//Serial.print("Current:       "); Serial.print(current_mA); Serial.println(" mA");

  Serial.print("$PUIBBM,");   // $PUIBBM = Proprietary, UIB, Battery Measurement
  Serial.print(current_mA);   Serial.print(",mA");  Serial.print(",");
  Serial.print(loadvoltage);  Serial.print(",V");   Serial.print(",");
  Serial.print(power);        Serial.print(",mW");  Serial.print(",");
  Serial.print(shuntvoltage); Serial.print(",mV");  Serial.print(",");
  Serial.print(busvoltage);   Serial.print(",V");   Serial.print(",");
  //Serial.print(sec_since_epoch);
  Serial.println("*00");

  //Serial.println("");

  if (loadvoltage < 10.5)
    digitalWrite(2, LOW);    // turn the LED off by making the voltage LOW

  if (loadvoltage >= 10.7)
     digitalWrite(2, HIGH);   // turn the LED on (HIGH is the voltage level)


  delay(991);
}

8.2 Example data file


./projects/battery-capacity-test/Arduino-read-current-and-voltage-sensor/2015-05-03_163305.txt

Example content of 2015-05-03_163305-a.txt:

$PUIBBM,350.10,mA,12.02,V,4207.86,mW,35.02,mV,11.98,V,*00,0.0
$PUIBBM,351.00,mA,11.99,V,4208.87,mW,35.07,mV,11.96,V,*00,1.0
$PUIBBM,350.90,mA,11.98,V,4204.86,mW,35.08,mV,11.95,V,*00,2.0
$PUIBBM,351.00,mA,11.98,V,4204.66,mW,35.10,mV,11.94,V,*00,3.0
$PUIBBM,351.00,mA,11.97,V,4201.85,mW,35.09,mV,11.94,V,*00,4.0
$PUIBBM,351.10,mA,11.97,V,4201.65,mW,35.10,mV,11.93,V,*00,5.0
$PUIBBM,351.20,mA,11.96,V,4201.44,mW,35.10,mV,11.93,V,*00,6.0
$PUIBBM,350.70,mA,11.96,V,4195.45,mW,35.08,mV,11.93,V,*00,7.0
$PUIBBM,350.70,mA,11.96,V,4194.05,mW,35.09,mV,11.92,V,*00,8.0
$PUIBBM,350.70,mA,11.96,V,4194.04,mW,35.06,mV,11.92,V,*00,9.0
$PUIBBM,350.80,mA,11.96,V,4193.84,mW,35.08,mV,11.92,V,*00,10.0
$PUIBBM,350.90,mA,11.95,V,4193.65,mW,35.12,mV,11.92,V,*00,11.0
$PUIBBM,351.10,mA,11.95,V,4196.02,mW,35.08,mV,11.92,V,*00,12.0
$PUIBBM,350.70,mA,11.95,V,4189.83,mW,35.06,mV,11.91,V,*00,13.0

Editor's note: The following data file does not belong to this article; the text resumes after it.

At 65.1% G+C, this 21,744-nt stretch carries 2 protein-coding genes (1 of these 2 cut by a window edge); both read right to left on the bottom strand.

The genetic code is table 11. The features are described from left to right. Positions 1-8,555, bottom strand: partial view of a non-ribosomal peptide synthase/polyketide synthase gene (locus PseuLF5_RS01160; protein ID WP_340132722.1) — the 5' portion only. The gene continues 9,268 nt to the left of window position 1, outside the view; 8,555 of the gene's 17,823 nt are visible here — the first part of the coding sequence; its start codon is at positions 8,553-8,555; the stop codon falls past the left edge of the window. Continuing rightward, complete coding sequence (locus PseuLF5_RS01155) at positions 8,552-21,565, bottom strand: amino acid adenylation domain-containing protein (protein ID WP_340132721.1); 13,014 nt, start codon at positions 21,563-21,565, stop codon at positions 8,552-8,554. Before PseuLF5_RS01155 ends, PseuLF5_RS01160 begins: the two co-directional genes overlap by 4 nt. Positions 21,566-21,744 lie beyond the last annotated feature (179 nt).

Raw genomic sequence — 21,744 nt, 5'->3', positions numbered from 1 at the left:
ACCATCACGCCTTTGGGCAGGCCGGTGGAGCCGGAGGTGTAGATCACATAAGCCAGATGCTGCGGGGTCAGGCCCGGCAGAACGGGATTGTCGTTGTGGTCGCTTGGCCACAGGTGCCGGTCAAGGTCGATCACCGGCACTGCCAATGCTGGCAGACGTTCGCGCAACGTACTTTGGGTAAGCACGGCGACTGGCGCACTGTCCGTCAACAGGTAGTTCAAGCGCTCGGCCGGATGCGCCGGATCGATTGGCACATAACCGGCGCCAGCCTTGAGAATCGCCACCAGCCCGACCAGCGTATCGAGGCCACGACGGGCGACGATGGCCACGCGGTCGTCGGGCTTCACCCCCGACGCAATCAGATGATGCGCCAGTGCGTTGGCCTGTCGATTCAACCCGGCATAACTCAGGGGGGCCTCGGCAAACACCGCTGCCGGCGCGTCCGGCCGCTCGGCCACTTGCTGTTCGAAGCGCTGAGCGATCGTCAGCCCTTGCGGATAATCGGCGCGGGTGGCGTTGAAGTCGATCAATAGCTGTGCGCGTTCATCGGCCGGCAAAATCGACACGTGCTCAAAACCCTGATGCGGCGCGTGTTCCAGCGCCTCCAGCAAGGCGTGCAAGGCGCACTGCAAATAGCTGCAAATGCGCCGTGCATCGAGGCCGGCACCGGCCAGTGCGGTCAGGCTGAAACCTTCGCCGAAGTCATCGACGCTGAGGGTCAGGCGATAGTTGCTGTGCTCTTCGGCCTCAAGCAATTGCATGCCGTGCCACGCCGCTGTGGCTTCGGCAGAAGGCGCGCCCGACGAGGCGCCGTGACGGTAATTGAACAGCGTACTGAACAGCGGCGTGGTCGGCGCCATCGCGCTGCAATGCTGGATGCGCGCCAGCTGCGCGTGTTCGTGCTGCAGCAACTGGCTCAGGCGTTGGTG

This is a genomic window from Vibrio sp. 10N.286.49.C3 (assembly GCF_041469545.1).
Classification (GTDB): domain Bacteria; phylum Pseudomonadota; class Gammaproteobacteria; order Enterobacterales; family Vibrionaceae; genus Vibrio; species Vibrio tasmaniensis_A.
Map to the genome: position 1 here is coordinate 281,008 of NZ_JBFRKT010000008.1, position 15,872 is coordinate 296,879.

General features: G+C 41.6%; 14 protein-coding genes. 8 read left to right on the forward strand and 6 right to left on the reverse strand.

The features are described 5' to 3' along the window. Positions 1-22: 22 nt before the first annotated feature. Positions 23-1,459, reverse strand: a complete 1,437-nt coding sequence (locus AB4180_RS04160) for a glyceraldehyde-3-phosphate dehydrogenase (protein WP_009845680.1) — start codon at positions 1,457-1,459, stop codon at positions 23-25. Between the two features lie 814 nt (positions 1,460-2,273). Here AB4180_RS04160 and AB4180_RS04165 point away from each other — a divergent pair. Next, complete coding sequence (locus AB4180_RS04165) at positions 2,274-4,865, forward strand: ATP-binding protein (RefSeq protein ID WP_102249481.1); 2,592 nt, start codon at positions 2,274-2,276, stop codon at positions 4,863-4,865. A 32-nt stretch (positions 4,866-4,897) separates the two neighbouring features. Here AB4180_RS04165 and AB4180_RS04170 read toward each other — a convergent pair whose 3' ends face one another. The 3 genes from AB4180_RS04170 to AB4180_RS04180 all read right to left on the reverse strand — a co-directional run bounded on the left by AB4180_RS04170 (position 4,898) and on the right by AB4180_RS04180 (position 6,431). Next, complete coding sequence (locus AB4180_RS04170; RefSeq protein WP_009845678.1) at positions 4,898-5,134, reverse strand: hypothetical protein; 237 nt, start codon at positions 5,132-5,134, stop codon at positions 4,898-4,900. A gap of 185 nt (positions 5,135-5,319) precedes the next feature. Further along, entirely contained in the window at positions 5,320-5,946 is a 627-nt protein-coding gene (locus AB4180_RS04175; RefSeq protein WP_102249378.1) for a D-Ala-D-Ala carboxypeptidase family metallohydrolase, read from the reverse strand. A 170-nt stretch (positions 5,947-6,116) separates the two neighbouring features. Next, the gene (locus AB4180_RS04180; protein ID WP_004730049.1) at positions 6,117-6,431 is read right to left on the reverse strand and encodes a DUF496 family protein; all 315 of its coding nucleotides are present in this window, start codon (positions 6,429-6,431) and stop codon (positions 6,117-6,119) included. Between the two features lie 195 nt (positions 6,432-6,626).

8.3 Gnuplot commands


#GNUPLOT commands related to battery tests May/June 2009

set terminal png size 900,600 font "Helvetica,12"
set output 'output.png'

set title "NNSN - SEISMO LAB - Battery capacity test\nBattery: Yuasa mod. RE7-12 (12 V, 7.0 Ah)\nDischarge current: 0.05 CA (350 mA).\nMeasured 4 May 2015, by O.M."

set grid

set logscale x
set xrange [0.016667:8]
unset xtics
set xtics format " "
set xtics add ("1m"  0.016667)
set xtics add ("2m"  0.03333)
set xtics add ("4m"  0.06667)
set xtics add ("6m"  0.1)
set xtics add ("10m" 0.16667)
set xtics add ("20m" 0.33333)
set xtics add ("40m" 0.66667)
set xtics add ("1" 1, "2" 2, "3" 3, "4" 4, "5" 5, "6" 6, "8" 8)

set xlabel 'Discharge time [Hours]'

set yrange [10:13]
set ylabel 'Terminal voltage [Volt]'
#set ytics add ("Initial value 12.08V" 12.08)
#set ytics add ("Discharged 10.5V" 10.5)

set y2tics 0.5
set y2range [0:3]
set y2tics border
set y2label 'Charge [A*Hour]'

set datafile separator ","

plot '2015-05-03_163305-a.txt' using ($13/3600):4 title 'Voltage' with lines,\
     '2015-05-03_163305-a.txt' using ($13/3600):(($2/1000)*($13/3600)) title 'Charge' with lines axes x1y2 

This script yields the following plot:

Click to enlarge.

Lead battery capacity test. Discharge curve shows both terminal voltage and accumulated charge [Ah]. Constant current load is 0.05C, where C is capacity, in this case 350 mA since it's a 7Ah battery. Click to enlarge.

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Page last modified on February 04, 2019, at 05:25 PM
Electronics workshop
Department of Earth Science - University of Bergen